Because the so-called “omnibus” spending package includes partial funding for a wall on the Mexican border and a steep increase in Pentagon spending, House Speaker Paul Ryan (R-Wis.) was able to declare it a compromise that fulfilled Trump’s agenda. With a deadline looming to avoid a government shutdown, Trump signed the bill on Friday, a few hours after he suggested on Twitter that he might decide to veto it.

Environmental, health and public interest advocates said the deal demonstrated the power of public outrage over dozens of riders the GOP sought to attach to the must-pass bill to fund the government through the remainder of this fiscal year.

“What is crystal clear is that the outrage from the public is breaking through to Congress,” said the Sierra Club’s legislative director, Melinda Pierce. “While the omnibus is far from perfect, it is unmistakable that the public’s clear message made all the difference.”

More than 80 anti-environmental-policy riders had been included in either the original House-passed version of the appropriations bill or in the Senate drafts as Congressional leaders entered into closed-door negotiations. Just as troubling to climate advocates and other public interest groups were provisions they feared would increase the flow of dark money into campaigns and elections.

But Democrats, while in the minority, had bargaining power. GOP leaders feared they would lose the votes of Republican Freedom Caucus members and deficit hawks like Sen. Rand Paul (R-Ky.), who might balk at the prospect of passing a bill more than 2,200 pages long only hours after it was unveiled.

The omnibus package—which the House passed on Thursday and the Senate approved early Friday—keeps funding for the EPA at the current $8.1 billion, a rejection of the 31 percent funding cut that Trump had sought.

Funding for the Department of Energy’s Office of Energy Efficiency and Renewable Energy, which the White House proposed to cut by 70 percent, will actually see an increase of 12.5 percent to $2.32 billion.

Most of the anti-environmental-policy riders, like those that would have blocked implementation of the Interior Department’s methane venting and flaring rule and endangered species protections, were eliminated.

Also jettisoned was a proposal to open the door to campaign spending by churches—a change in long-standing federal election law that public interest advocates feared would be expanded to other non-profit foundations, paving the way for a new flow of tax-deductible dark money donations to candidates.

What’s Still in the Budget Bill?

But a few provisions to benefit special interests and to fend off campaign finance regulation survived in the final bill.

The legislation does contain a rider that the wood products industry has long sought to encourage the burning of biomass for electricity; advocates for renewable energy have feared such a change could disadvantage solar and wind energy. The final bill also includes a provision barring the EPA from enforcing protections against particulate matter, lead, carbon monoxide and mercury from certain incinerators.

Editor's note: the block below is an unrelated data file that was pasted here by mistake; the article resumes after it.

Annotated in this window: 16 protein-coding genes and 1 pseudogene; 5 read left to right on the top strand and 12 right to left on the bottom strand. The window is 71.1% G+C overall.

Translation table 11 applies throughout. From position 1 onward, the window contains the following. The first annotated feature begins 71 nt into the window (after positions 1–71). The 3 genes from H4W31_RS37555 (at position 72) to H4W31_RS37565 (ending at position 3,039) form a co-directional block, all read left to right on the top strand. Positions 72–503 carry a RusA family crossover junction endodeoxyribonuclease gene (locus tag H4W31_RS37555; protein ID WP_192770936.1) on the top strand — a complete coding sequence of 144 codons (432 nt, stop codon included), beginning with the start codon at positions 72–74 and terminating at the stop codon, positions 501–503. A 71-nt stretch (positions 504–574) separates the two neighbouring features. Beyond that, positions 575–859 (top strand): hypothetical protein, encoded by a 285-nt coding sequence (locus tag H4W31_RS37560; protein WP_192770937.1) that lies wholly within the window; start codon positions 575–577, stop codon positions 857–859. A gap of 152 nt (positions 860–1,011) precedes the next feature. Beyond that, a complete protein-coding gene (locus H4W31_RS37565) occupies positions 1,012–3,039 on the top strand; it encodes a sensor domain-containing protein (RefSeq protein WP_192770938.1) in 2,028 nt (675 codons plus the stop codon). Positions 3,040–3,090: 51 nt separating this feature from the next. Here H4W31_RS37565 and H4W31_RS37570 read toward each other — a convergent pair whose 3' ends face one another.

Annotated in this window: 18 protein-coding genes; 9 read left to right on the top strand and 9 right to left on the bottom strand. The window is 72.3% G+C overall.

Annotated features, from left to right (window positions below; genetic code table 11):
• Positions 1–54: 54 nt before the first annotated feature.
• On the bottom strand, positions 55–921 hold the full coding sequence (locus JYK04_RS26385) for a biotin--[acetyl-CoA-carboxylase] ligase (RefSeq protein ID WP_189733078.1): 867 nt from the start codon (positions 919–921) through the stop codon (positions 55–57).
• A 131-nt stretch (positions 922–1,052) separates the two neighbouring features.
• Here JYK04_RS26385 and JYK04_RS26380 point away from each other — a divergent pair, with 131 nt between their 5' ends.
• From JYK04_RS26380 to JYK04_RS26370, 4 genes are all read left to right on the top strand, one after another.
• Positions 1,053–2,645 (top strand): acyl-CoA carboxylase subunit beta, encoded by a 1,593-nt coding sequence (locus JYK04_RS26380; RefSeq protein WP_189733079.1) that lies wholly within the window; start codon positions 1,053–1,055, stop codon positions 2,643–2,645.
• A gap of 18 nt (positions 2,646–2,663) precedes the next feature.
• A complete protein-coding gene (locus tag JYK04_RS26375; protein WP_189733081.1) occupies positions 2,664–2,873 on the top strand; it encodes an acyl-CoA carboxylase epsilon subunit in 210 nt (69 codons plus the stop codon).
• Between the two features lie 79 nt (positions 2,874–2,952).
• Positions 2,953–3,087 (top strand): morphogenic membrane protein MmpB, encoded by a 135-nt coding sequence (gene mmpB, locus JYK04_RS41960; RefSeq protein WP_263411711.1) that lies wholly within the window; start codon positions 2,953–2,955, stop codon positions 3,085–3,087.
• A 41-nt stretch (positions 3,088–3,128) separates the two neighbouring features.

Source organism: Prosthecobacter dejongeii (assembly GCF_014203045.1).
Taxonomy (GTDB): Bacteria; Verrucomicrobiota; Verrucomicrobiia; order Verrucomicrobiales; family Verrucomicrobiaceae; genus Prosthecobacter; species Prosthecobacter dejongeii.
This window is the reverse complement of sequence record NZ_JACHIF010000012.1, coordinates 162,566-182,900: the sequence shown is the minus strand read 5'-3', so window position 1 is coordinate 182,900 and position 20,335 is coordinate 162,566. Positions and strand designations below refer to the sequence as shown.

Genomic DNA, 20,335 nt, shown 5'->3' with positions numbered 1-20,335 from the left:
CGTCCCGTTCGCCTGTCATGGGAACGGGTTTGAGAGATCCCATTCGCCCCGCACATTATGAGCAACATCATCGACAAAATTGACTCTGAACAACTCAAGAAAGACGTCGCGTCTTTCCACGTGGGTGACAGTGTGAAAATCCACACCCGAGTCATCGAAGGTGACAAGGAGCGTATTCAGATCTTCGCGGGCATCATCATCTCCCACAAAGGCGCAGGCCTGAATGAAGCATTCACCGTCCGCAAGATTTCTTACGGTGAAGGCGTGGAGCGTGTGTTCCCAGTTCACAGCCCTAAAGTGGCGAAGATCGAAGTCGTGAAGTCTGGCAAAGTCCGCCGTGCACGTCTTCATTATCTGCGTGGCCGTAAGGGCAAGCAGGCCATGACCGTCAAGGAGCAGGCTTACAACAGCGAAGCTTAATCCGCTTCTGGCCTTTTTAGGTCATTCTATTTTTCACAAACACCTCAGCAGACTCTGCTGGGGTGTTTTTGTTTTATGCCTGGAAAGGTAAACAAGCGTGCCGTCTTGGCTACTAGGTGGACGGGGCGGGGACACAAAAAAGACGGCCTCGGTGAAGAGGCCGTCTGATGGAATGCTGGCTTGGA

“These riders are especially concerning because children and people with respiratory and cardiovascular diseases are among the most vulnerable to the health impacts of air pollution emitted from incinerators and biomass burning,” Harold Wimmer, president of the American Lung Association, said in a statement.

Dark Money and Other Campaign Finance Issues

The spending bill also would prevent, for the time being, further federal regulation of campaign finance rules. The final omnibus included provisions barring the Securities and Exchange Commission from requiring public companies to disclose their political spending, and stopping the Internal Revenue Service from further defining nonprofit political activity.

Lisa Gilbert, vice president of legislative affairs at the watchdog group Public Citizen and co-chair of the Clean Budget Coalition, a coalition of 260 groups that were lobbying against the riders, said she was disappointed that Congress aimed to block what she saw as “critically important”

campaign finance disclosure rules. But she praised the package overall, including the decision to allot $307 million more than the Trump administration requested to combat midterm election cyber-meddling, and an additional $380 million for election security grants.

She said the fight over better campaign finance disclosure would be put off for another day. “Toxic riders that hurt our campaign finance system, our environmental safeguards and our financial regulations are inappropriate for an appropriations package,” she said, “and we hope to build on today’s momentum and remove the remaining campaign finance poison pills in the next package.”

Last Big Bill Before Midterm Elections?

That may take some time. Although the fiscal year ends on Sept. 30, many political observers believe that the current omnibus appropriations bill will be the last major legislation that Congress considers before the midterm elections this fall.

Congressional leaders negotiating the package faced two competing pressures: include wish-list items that likely would not have another chance for a vote this year, or avoid a government shutdown in a tension-fraught election year.

They dropped the riders and went for the deal.